Friday, April 24, 2009

Biking makes sense therefore planning and infrastructure improvements should follow.

My boys and I participated in the 7 mile Bike Ride Around Dunwoody presented by the Dunwoody Preservation Trust and the proceeds from the ride were donated to the City and held in a special fund that will be used to designate bike lanes here in the City of Dunwoody.

With a little planning and wise infrastructure improvements the City of Dunwoody could be a much improved walkable and bikeable community which could connect us to our neighboring cities and the world beyond. The City of Dunwoody is still in its infancy but long term goals are being set and now we also need to be planning on how these goals will be fulfilled.

The U.S. Secretary of Transportation, Mr. Ray LaHood has made bicycle transportation a priority and he details on his blog the financial backing that this administration is putting towards the issue. The City of Dunwoody has already put forward a $500,000 grant application with Kingsley Elementary on the related issue of Safe Routes to Schools and will be exploring the issue of Complete Streets in the coming months as part of our Comprehensive Planning Process which will assist us in applying for bicycle related infrastructure improvements.
Ray LaHood blog entry...

Bicycling was one of the earliest beneficiaries of stimulus funding, with portions of the American Reinvestment and Recovery Act explicitly devoted to bicycling, and this department has been very active in getting that funding out the door. States must spend 3 percent of their allocation on the Transportation Enhancements program, which is a primary source of bicycle and pedestrian infrastructure funding. The remainder of the “highway” money also creates an opportunity to build complete streets. All of the highway funding is flexible, and bicycle and pedestrian projects are eligible. The 3 percent in Transportation Enhancements is a floor not a ceiling. 30 percent of a state’s allocation is sub-allocated to urbanized areas, where commuting by bicycle is most likely.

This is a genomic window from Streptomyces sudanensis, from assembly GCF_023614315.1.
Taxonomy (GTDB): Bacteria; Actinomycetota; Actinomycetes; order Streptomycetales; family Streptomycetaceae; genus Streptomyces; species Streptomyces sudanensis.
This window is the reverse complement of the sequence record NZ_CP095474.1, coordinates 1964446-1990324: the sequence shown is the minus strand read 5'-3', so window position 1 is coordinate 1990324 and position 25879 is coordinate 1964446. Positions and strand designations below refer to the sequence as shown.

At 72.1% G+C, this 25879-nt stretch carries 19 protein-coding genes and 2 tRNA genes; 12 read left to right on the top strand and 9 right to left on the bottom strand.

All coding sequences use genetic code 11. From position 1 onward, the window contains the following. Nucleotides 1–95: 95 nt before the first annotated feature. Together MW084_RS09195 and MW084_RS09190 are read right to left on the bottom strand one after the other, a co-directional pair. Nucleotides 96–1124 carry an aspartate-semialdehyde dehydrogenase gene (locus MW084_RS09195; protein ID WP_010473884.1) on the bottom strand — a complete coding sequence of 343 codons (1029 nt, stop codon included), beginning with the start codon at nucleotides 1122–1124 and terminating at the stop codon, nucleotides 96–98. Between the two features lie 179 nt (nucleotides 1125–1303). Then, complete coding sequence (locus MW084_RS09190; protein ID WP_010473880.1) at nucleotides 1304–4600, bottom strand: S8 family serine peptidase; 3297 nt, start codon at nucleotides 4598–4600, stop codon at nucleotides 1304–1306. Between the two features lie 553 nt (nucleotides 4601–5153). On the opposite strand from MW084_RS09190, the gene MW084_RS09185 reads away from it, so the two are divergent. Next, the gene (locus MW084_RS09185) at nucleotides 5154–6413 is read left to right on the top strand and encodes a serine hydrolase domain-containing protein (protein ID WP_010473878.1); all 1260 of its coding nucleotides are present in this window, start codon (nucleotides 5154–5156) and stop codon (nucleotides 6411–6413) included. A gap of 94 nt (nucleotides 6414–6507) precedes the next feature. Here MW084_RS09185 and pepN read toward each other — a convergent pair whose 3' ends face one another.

$3.1 billion is provided for the Energy Efficiency and Block Grant Program, which provides formula funding to cities, counties, and states to undertake a range of energy efficiency activities. One eligible use of funding is for bicycle and pedestrian infrastructure. $1 billion is provided for the Community Development Block Grants program, which provides formula funding to cities and counties that meet certain criteria to undertake community improvement activities. One eligible use of funding is for bicycle and pedestrian infrastructure.
Safety and connectivity are also large goals of the biking community therefore I am happy to promote the following two items.
  • Georgia Bike Sense: A Guide for Cyclists and Motorists Safety

The Guide is intended to teach cyclists and motorists how to safely and legally share the road. It provides guidance on technique, rules of the road, trail etiquette, safety and also contains a listing of local, state and national bicycle resources.

To receive a booklet in the mail, please e-mail, or call the State Bicycle and Pedestrian Coordinator at (404) 631-1778. Due to budget constraints, the Department requires that you arrange to pick up large quantities of the guides at one of our depositories around the state.

  • Connecting Dunwoody to Roswell with a bridge
Proposed Bicycle/Pedestrian Bridge at Morgan Falls
Public Meeting: Thursday, April 30, 2009
7 - 9 PM Chattahoochee Nature Center, 9135 Willeo Road, Roswell

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